Introduction of Partition Chromatography

Introduction of Partition Chromatography

Partition chromatography is a type of chromatography. It is a method of separation in which the components present in the mixture get distributed more likely into two liquid phases because of differences in partition coefficients. It is based on differences in retention factor K as well as distribution coefficient Kd of the analytes using liquid for both stationary as well as the mobile phase. Partition chromatography can be divided into 1) liquid-liquid chromatography and 2) bonded-phase liquid chromatography.

The partition chromatography is the basic principle involved in many separation techniques like high performance liquid chromatography and gas chromatography. Partition chromatography is basically understood as a method of separation of solutes utilizing the partition of the solutes between two liquid phases.

The process of separating mixtures of chemical compounds by passing them through a column that contained a solid stationary phase that was eluted with a mobile phase (column chromatography) was well known at that time. Chromatographic separation was considered to occur by an adsorption process whereby compounds adhered to a solid media and were washed off the column with a solvent, mixture of solvents, or solvent gradient. In contrast, Martin and Synge developed and described a chromatographic separation process whereby compounds where partitioned between two liquid phases similar to the separatory funnel liquid-liquid separation dynamic. This was an important departure, both in theory and in practice, from adsorption chromatography.

 

Chromatography

The term chromatography literally means color writing, and denotes a method by which the substance to be analyzed is poured into a vertical glass tube containing an adsorbent, the various components of the substance moving through the adsorbent at different rates, according to their degree of attraction to it, and producing bands of color at different levels of the adsorption column. The term has been extended to include other methods utilizing the same principle, although no colors are produced in the column.

Classification of chromatographic techniques tends to be confusing because it may be based on the type of stationary phase, the nature of the adsorptive force, the nature of the mobile phase, or the method by which the mobile phase is introduced.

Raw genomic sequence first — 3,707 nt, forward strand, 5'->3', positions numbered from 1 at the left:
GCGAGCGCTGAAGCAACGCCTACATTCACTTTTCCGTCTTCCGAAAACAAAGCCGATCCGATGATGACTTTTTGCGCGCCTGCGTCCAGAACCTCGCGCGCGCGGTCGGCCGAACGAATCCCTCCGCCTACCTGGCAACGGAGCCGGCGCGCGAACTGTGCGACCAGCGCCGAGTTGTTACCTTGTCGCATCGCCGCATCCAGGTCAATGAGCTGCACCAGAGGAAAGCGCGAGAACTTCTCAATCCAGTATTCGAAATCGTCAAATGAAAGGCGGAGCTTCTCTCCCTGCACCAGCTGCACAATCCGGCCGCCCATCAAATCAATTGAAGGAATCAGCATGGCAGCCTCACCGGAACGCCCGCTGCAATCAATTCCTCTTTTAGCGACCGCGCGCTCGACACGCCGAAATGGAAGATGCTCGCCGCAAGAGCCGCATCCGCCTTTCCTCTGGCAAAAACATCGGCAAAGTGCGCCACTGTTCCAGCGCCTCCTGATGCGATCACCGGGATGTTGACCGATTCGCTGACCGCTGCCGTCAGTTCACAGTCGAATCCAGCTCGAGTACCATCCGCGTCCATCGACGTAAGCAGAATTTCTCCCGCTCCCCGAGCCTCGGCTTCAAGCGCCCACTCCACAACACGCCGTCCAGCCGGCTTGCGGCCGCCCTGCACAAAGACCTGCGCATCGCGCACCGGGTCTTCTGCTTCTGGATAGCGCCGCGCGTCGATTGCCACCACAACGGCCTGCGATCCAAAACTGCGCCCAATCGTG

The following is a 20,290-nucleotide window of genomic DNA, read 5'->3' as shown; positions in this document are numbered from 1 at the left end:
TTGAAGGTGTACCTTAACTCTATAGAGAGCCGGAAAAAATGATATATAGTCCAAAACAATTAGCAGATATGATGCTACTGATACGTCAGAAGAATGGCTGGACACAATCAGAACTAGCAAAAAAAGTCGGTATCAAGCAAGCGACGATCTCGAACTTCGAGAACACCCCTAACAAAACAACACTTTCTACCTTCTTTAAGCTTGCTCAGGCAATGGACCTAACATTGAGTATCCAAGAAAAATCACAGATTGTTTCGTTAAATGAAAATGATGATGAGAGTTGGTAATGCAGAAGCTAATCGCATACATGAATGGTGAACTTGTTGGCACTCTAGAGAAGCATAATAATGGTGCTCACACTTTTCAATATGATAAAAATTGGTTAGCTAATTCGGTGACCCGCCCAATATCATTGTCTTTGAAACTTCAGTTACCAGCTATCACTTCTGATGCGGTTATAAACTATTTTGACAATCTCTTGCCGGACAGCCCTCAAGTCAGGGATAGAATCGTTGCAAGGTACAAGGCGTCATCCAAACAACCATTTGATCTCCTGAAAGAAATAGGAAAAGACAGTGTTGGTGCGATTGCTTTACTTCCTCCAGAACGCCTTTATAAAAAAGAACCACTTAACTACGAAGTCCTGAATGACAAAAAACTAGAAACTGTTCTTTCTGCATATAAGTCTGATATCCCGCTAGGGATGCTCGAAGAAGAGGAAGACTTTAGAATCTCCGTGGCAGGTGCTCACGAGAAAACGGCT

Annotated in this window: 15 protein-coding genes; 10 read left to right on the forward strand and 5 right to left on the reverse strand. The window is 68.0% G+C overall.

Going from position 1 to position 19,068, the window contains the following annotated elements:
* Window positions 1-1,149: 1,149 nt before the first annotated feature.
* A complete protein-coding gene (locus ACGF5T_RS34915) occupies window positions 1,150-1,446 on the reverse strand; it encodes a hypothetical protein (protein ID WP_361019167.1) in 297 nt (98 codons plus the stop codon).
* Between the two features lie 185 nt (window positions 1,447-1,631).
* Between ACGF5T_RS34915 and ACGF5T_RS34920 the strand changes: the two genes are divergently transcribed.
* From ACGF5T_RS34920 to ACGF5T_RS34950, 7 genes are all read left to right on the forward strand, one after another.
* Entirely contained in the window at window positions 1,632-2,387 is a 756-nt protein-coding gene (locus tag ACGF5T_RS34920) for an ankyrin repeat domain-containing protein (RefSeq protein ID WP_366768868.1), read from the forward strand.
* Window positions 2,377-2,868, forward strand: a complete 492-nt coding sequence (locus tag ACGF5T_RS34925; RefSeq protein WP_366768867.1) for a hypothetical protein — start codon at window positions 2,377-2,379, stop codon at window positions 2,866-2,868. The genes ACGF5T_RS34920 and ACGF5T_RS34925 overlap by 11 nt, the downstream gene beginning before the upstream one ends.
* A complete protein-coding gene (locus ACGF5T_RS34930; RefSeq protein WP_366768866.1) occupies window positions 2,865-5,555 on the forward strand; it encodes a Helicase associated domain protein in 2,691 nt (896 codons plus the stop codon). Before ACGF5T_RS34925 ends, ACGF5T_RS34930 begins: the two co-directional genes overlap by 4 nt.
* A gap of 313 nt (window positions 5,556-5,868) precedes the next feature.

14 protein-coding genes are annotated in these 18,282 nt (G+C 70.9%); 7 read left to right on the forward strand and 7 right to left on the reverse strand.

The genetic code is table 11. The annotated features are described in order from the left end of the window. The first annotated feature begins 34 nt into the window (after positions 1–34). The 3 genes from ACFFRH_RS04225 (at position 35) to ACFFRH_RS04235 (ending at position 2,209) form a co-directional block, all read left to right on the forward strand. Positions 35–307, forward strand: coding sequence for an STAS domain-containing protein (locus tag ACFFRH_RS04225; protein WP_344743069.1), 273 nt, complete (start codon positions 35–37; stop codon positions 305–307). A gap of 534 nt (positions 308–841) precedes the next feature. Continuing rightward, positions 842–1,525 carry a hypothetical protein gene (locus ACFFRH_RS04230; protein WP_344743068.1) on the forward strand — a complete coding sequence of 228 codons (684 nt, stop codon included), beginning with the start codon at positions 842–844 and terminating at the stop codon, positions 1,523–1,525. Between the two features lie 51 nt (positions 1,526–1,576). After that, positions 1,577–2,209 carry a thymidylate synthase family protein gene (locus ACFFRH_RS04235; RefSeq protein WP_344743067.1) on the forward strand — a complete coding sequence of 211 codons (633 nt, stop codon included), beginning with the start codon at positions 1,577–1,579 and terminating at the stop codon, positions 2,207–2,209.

The technique is a valuable tool for the research biochemist and is readily adaptable to investigations conducted in the clinical laboratory. For example, chromatography is used to detect and identify in body fluids certain sugars and amino acids associated with inborn errors of metabolism.

 

Types and Applications of Partition Chromatography

Liquid-liquid chromatography uses liquid and the stationary phase is attached to a supporting matrix by physical means. As for example cellulose, starch or silica matrix is used to support water stationary phase and all these have the ability to bind physically as much as 50% water (w/v) and remain free floating powder. There are some advantages of liquid-liquid chromatography as for example silica, cellulose starch used are cheap, have a high capacity with broad selectivity.

However, there are some disadvantages too like elution of the sample may gradually remove the stationary phase thereby altering the chromatographic condition. To overcome these problems, bonded phases are used like in bonded phase liquid chromatography. Silica is derivatized to the immobilized stationary phase by using reaction with an organochlorosilane. Thus, with elution stationary phase will not change.

Normal phase liquid chromatography uses polar stationary phase and relatively non-polar mobile phase. Alkylamine bonded to silica is most commonly used as a stationary phase while organic solvents like hexane, heptanes, dichloromethane or ethyl acetate are used as mobile phase.

These solvents are used in such a way to form an eluotropic series based on their polarity with increasing polarity. The order of elution of analytes is performed in such a way that the least polar analyst is eluted first and the most polar analyst eluted at last.

Reverse phase liquid chromatography has many similarities with hydrophobic interaction chromatography. In this chromatography, the stationary phase is nonpolar and the mobile phase is relatively polar than the stationary phase. Both these, normal-phase liquid chromatography and reverse-phase liquid chromatography are the type of bonded phase liquid chromatography.